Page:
Our Children Should Not Be Dying; Crumley & Associates Brings Driver's Edge to North Carolina to Make a Difference

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Motor vehicle accidents are the No. 1 killer of teenagers around the world. Tragically, they are preventable. Everyone must get involved and come to the table to find practical, viable and effective ways to better prepare our teenagers to drive. Crumley & Associates is taking action to help prevent teen driving accidents by bringing Driver's Edge to North Carolina. Taught by professional race car drivers and professional driving instructors, Driver's Edge fulfills its mission of saving lives and making our highways safer through free comprehensive, hands-on youth driver education.

Crumley & Associates wants to keep kids alive. Crumley and Associates is a consumer-based law firm. They have seen firsthand the devastation caused by auto accidents, and understand that teen deaths change lives forever. Crumley & Associates has dedicated significant resources to finding solutions to the problem of teen driving accidents.

The firm has partnered with a nationally acclaimed, 501(c)3 teen-driving program -- Driver's Edge -- and are bringing it back to North Carolina on October 20-21 in Winston-Salem. Taught by professional race car drivers and professional driving instructors, Driver's Edge fulfills its mission of saving lives and making our highways safer through FREE comprehensive, hands-on youth driver education. Crumley & Associates is proud to be the Driver's Edge primary sponsor in North Carolina.

Through classroom and hands-on instruction, students of Driver's Edge learn such important driving skills as evasive lane change maneuvers, anti-lock braking skills, skid control, panic braking and more. With the help of local and state law enforcement agencies, students are educated about the dangers associated with drinking and driving through use of golf carts and impairment goggles, as well as information about other traffic safety laws.

Ultimately, Crumley & Associates is determined to bring together the parties that can effect permanent change. It is their goal to hold a summit that will bring together representatives from all factions of our society that can propose a comprehensive plan to eliminate this deadly problem, and they're working toward this goal right now. They believe everyone must get involved. Parents. Teenagers. Public officials. Law makers. Driving school administrators. Insurance companies. Hospital administrators. All must come to the table to find practical, viable and effective ways to better prepare our teenagers to drive.

Facts and Figures

Why are our children dying in such great numbers? The reasons are many. According to a 2005 survey of 1,000 people ages 15 and 17 conducted by the Allstate Foundation:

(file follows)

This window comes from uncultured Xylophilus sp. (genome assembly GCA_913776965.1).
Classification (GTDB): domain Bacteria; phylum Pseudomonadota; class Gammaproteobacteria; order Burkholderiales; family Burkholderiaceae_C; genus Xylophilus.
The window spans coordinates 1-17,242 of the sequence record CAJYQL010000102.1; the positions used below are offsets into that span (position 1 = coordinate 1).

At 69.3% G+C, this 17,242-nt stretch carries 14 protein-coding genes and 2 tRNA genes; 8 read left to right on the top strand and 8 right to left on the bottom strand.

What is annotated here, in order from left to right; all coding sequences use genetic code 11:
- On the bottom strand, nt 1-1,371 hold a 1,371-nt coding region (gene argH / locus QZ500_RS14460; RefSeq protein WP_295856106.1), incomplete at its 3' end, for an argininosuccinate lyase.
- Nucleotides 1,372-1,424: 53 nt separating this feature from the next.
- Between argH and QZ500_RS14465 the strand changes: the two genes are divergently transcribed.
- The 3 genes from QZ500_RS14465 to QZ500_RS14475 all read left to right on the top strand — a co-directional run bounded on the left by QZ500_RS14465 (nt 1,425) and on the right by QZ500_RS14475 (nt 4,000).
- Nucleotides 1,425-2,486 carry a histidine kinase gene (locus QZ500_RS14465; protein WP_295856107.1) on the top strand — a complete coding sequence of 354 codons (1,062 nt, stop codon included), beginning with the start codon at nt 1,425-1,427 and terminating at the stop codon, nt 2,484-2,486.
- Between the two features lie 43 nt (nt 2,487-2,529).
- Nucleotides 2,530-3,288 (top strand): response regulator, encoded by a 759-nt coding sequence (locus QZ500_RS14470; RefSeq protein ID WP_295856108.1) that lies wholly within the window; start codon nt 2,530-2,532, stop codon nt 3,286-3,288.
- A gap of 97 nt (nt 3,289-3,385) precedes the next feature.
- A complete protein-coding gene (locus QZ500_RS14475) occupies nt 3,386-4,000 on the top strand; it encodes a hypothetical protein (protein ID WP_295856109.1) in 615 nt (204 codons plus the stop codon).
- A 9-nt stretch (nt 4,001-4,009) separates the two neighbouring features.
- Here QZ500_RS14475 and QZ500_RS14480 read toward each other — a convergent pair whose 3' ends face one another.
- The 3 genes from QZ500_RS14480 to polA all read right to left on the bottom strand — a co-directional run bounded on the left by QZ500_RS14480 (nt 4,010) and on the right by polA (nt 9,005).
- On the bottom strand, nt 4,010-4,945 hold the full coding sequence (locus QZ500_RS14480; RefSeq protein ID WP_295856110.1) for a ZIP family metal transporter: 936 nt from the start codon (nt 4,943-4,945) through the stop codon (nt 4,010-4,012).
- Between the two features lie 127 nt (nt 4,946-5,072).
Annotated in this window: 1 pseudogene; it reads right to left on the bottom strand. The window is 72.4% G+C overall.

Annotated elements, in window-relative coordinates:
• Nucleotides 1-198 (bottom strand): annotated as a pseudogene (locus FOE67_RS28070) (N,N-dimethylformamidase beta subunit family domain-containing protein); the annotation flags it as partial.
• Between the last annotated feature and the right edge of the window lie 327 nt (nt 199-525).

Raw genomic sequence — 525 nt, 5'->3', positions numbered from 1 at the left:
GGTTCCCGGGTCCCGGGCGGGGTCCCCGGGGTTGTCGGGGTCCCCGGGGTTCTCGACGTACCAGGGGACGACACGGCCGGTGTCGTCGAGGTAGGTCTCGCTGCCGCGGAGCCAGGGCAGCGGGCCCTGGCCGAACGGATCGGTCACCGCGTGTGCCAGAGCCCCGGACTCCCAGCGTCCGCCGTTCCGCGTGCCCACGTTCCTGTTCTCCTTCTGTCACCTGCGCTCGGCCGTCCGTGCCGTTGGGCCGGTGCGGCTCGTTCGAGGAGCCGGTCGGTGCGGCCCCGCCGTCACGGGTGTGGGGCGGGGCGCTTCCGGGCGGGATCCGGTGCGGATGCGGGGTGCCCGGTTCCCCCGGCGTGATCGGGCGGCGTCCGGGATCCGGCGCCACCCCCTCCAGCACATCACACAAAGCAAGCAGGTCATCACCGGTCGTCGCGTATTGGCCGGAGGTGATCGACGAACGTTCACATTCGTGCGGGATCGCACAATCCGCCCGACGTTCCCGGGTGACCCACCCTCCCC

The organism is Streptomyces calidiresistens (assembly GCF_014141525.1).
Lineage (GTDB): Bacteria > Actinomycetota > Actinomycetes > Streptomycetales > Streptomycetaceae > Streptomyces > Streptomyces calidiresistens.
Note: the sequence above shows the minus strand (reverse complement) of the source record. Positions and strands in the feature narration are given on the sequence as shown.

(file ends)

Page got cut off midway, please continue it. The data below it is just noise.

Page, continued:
•More than half (56 percent) of young drivers use cell phones while driving.
•69 percent said that they speed to keep up with traffic.
•64 percent said they speed up to go through a yellow light.
•47 percent said that passengers sometimes distract them.
•Nearly half said they believed that most crashes involving teens result from drunk driving.

According to data from the National Highway Traffic Safety Administration (NHTSA):
•23 percent of teen drivers killed in 2005 were intoxicated.
•16- and 17-year-old driver death rates increase with each additional passenger.
•In general, fewer teens wear their safety belts compared to other drivers.
•A larger proportion of teen fatal crashes involve speeding or going too fast for road conditions.
•More teen fatal crashes occur when passengers, usually other teenagers, are in the car than do crashes involving other drivers. Two out of three teens that die as passengers are in vehicles driven by other teenagers.
•A larger percentage of fatal crashes involving teenage drivers are single-vehicle crashes compared to those involving other drivers. In this type of fatal crash, the vehicle usually leaves the road and overturns or hits a roadside object such as a tree or pole.

The National Institute of Mental Health reports that the part of the brain that weighs risks, makes judgments and controls impulsive behavior is still developing in teens, and does not mature until about age 25.

The National Highway Traffic Safety Administration (NHTSA) estimates the economic impact of auto accidents involving 15-20 year old drivers is over $40 billion.

About Crumley & Associates:
Crumley & Associates is a consumer-based law firm handling civil cases including automobile accidents, workers' compensation, social security disability, nursing home neglect and more. The firm has five Greensboro-region offices situated in Asheboro, Burlington, Greensboro, High Point and Winston-Salem and five Charlotte-region offices situated in Charlotte, Concord, Gastonia, Hickory and Monroe. For more information visit the website at http://www.CrumleyandAssociates.com.

About Driver's Edge:
Las Vegas-based Driver's edge is a 501(c)3 nonprofit organization. Driver's Edge offers a free educational program for young drivers (ages 15-21) that teaches real life emergency avoidance and response techniques and overall driver safety. This innovative program is taught on an ongoing basis in Las Vegas Nevada, with annual tours visiting multiple US cities each year. The program is funded entirely by charitable donations, public grants and the corporate sponsorship of community-minded partners such as Bridgestone Americas Holding, Inc., Bridgestone Firestone North American Tire, LLC, BFS Retail & Commercial Operations, LLC, the CarMax Foundation and the IndyCar Series. Crumley & Associates, PC, is the primary corporate sponsor for visits to North Carolina. For more information visit http://www.DriversEdge.org.

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Leslie Brooks

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